Date of Award
Andrea Stanton, Ph.D.
American converts to Islam, Born-Muslims, Immigrants, Islam, Post-conversion experiences, Religious conversion
American converts to Islam and their post-conversion experiences do not attract the attention of many researchers and policy makers in the United States. They have been understudied or overlooked as they are positioned at the margins of studies of Islam and in Muslim communities in the US. Interest in and attention to converts to Islam, however, is triggered once a few embrace an extreme worldview, especially if they join a terrorist group. Therefore, this research intends to add the complexity and diversity of post-conversion experiences of American converts to Islam to the literature of conversion to Islam studies in the US. Following lived-religion qualitative assessment, this research investigates the challenges that American converts to Islam encounter during and after their conversion to Islam as well as the ways in which they navigate through and negotiate these challenges. It finds that American converts to Islam tend to grapple with distinguishing between what is and is not Islamic, what is theologically-based and what is culturally-based.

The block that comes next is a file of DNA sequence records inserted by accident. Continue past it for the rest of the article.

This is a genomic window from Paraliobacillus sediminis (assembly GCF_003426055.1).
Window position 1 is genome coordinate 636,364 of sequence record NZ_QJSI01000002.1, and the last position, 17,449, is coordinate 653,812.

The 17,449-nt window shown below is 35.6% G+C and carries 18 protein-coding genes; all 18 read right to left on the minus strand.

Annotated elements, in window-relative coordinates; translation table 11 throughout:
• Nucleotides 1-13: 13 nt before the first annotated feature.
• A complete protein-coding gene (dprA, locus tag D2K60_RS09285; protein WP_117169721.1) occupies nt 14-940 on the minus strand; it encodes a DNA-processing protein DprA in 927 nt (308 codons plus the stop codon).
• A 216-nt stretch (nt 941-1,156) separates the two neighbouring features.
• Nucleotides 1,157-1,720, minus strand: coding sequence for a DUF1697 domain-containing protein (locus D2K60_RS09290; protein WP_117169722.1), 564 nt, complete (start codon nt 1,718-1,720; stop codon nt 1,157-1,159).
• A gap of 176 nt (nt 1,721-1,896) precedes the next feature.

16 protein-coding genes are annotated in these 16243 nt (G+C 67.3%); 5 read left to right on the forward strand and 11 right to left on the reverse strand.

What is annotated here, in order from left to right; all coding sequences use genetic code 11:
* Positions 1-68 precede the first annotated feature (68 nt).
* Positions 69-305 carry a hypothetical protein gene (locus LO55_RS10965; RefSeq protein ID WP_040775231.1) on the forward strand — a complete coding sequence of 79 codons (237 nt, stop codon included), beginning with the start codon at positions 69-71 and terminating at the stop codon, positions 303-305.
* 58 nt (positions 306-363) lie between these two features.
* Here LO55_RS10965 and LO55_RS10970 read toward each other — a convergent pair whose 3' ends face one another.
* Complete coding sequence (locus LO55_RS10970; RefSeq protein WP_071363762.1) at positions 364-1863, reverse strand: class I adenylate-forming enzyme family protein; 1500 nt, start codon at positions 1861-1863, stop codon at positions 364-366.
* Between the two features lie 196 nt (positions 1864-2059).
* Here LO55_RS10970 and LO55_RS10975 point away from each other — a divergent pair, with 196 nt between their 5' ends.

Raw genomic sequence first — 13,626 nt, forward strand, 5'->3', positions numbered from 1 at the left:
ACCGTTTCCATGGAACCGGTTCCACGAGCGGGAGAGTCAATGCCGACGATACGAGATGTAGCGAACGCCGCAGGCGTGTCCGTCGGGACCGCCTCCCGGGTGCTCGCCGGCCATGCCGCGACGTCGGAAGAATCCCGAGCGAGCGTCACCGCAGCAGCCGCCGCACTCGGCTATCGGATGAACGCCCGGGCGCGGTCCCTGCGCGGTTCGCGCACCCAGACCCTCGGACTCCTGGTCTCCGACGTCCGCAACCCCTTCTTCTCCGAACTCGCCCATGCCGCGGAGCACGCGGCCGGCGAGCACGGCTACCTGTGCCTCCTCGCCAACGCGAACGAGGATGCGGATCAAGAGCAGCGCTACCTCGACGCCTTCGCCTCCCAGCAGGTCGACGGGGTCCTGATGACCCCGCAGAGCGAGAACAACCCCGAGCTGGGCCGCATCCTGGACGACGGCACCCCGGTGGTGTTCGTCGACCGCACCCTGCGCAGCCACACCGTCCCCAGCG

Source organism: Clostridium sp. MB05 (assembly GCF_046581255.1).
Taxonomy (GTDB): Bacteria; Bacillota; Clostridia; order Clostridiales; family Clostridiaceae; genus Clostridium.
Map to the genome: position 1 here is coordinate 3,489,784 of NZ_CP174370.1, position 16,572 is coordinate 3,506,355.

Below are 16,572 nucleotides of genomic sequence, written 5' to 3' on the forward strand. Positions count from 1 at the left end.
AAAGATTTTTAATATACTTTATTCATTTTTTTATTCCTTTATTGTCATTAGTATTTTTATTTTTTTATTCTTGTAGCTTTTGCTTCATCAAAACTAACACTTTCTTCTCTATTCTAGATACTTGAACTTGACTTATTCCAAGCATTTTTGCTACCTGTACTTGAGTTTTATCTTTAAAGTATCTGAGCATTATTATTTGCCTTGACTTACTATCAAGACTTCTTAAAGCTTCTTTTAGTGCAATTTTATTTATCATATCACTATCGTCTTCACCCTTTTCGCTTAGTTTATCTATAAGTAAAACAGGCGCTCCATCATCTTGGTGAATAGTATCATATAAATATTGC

Many of these challenges and struggles that converts face are due to some cultural and traditional practices of born-Muslims in the U.S. and all over the world. In order to identify these challenges, I explore these post-conversion experiences in the light of Lewis Rambo's theory of seven phases of conversion people go through during their religious conversion. Several personal post-conversion testimonials of various converts from different backgrounds in the context of the United States, according to Rambo's (1993) 'Stage Theory', demonstrates the complexity and sometimes the contradictory nature of post-conversion experiences. Due to the complexity of such research, the paper narrows its focus on the lived-religion qualitative assessment of mosques' websites, da`wah groups' websites, YouTube channels, blogs and articles related to converts to Islam and published post-9/11 in the US. Further, the paper prioritizes experiences of converts in relationship to Muslim communities in the US over converts' experiences with their pre-conversion non-Muslim networks. Studying converts to Islam provides better understanding of the internal complexities of Muslims in the US for researchers, policy makers and Muslims themselves as it highlights converts' diverse experiences such as loss, isolation, confusion, and belonging.
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Kolila, Muhammad Abdelhakam, "American Converts to Islam, Post-Conversion Experiences Post 9/11" (2019). Electronic Theses and Dissertations. 1591.
Received from ProQuest
Muhammad Abdelhakam Kolila
Islamic studies, Religion